Today I had the pleasure of hearing Lina Bahn perform my solo violin work, immaus, as part of the Rocky Mountain Regional Conference of the College Music Society in Denver. Lina is a member of the faculty at the University of Colorado at Boulder and Executive Director of the VERGE ensemble in Washington, D.C. I first met her when she gave a spellbinding performance of immaus at June in Buffalo in 2009. With that performance still fresh in my ear and memory, I was again reminded of what a thrill it is to hear one’s work come alive in the hands of an amazing performer.
From the opening three-note motive Lina grabbed the listener’s attention. There was an appropriate edge to her playing that worked well during the music’s frenzied runs and tense silences and emphasized the “scurrying” nature of the opening tempo indication, making the soaring lyric lines of the central slow section even more searing. Hers was a compelling and personal interpretation of the work that left everyone blown away. What more could a composer want?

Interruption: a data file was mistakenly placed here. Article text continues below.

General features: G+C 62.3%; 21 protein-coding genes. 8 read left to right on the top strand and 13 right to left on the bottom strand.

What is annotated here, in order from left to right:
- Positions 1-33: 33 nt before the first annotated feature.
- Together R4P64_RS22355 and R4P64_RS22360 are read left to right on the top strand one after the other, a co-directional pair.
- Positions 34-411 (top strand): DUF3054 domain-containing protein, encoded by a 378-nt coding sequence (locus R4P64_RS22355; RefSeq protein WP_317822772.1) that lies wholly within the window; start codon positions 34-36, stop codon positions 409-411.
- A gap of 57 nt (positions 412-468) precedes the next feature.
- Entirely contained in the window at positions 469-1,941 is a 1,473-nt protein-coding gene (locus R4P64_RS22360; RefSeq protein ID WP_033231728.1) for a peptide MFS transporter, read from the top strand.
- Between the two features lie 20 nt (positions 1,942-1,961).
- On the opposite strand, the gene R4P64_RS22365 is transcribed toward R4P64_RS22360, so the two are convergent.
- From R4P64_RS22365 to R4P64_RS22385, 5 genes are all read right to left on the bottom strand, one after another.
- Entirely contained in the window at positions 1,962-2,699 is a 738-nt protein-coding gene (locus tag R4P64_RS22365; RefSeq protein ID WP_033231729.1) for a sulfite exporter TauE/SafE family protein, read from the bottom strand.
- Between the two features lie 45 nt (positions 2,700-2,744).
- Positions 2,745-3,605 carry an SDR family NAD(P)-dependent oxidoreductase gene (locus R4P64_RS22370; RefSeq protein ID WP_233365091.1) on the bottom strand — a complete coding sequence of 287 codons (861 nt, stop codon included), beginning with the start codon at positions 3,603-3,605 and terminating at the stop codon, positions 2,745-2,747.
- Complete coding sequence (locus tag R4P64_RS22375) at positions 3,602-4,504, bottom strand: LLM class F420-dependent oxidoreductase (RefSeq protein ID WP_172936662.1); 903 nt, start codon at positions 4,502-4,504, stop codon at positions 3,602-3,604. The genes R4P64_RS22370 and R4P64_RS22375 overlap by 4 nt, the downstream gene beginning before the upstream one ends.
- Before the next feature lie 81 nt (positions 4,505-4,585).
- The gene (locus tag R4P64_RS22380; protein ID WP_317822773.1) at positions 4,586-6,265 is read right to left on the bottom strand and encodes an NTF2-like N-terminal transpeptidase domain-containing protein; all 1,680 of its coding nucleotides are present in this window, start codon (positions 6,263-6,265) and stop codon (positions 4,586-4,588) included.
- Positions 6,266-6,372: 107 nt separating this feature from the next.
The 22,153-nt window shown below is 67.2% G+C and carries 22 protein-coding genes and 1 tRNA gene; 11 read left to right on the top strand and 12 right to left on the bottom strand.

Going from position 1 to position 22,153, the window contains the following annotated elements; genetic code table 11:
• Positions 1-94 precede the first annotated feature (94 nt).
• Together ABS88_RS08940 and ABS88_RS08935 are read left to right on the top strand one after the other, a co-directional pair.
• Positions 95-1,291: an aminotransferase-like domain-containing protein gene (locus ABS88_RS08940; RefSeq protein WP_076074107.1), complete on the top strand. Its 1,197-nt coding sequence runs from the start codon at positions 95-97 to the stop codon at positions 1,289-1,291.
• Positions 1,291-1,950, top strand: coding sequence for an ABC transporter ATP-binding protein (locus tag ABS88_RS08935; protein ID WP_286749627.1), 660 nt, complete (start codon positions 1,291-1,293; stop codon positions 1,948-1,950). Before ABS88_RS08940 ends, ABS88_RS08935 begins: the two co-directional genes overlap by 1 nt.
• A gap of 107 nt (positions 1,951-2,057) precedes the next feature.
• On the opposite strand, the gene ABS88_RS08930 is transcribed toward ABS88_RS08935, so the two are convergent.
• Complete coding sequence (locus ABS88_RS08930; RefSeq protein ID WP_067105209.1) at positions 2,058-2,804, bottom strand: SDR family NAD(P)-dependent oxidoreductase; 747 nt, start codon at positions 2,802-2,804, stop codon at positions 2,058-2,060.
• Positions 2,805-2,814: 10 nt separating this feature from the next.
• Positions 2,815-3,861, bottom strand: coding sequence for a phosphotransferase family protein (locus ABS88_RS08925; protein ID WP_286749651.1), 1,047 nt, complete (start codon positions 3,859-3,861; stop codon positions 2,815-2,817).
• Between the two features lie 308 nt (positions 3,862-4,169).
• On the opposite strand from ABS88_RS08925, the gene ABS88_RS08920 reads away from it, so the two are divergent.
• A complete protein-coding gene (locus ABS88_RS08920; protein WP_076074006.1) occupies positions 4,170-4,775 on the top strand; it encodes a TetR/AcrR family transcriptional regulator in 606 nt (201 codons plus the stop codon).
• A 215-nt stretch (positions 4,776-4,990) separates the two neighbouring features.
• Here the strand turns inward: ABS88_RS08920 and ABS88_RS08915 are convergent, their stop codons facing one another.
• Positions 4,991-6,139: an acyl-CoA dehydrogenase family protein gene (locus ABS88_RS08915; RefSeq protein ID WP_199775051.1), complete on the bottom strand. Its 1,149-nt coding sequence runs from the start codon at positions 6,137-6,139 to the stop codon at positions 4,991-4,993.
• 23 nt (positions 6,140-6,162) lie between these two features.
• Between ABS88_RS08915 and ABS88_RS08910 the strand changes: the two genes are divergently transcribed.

After spending just half a day in Denver I elected to take a long, winding, peaceful, and productive trip on Amtrak back to Philadelphia. I’ve been hooked on trains for some time, and this trip gave me the chance to experience the California Zephyr eastbound (My only other travel on the CZ was westbound to the Aspen Music Festival last summer.) as well as riding the entire length of the Capitol Limited from Chicago to Washington, D.C. Train travel in the US is certainly not the fastest route, but with a private room it does offer some key ingredients to a composer’s success: a distraction-free environment, regular meals, and…no escape! Here’s hoping the smooth clickety-clack of the rails inspires me to “work the rhythms” in my percussion quartet, Kinetic Attractions.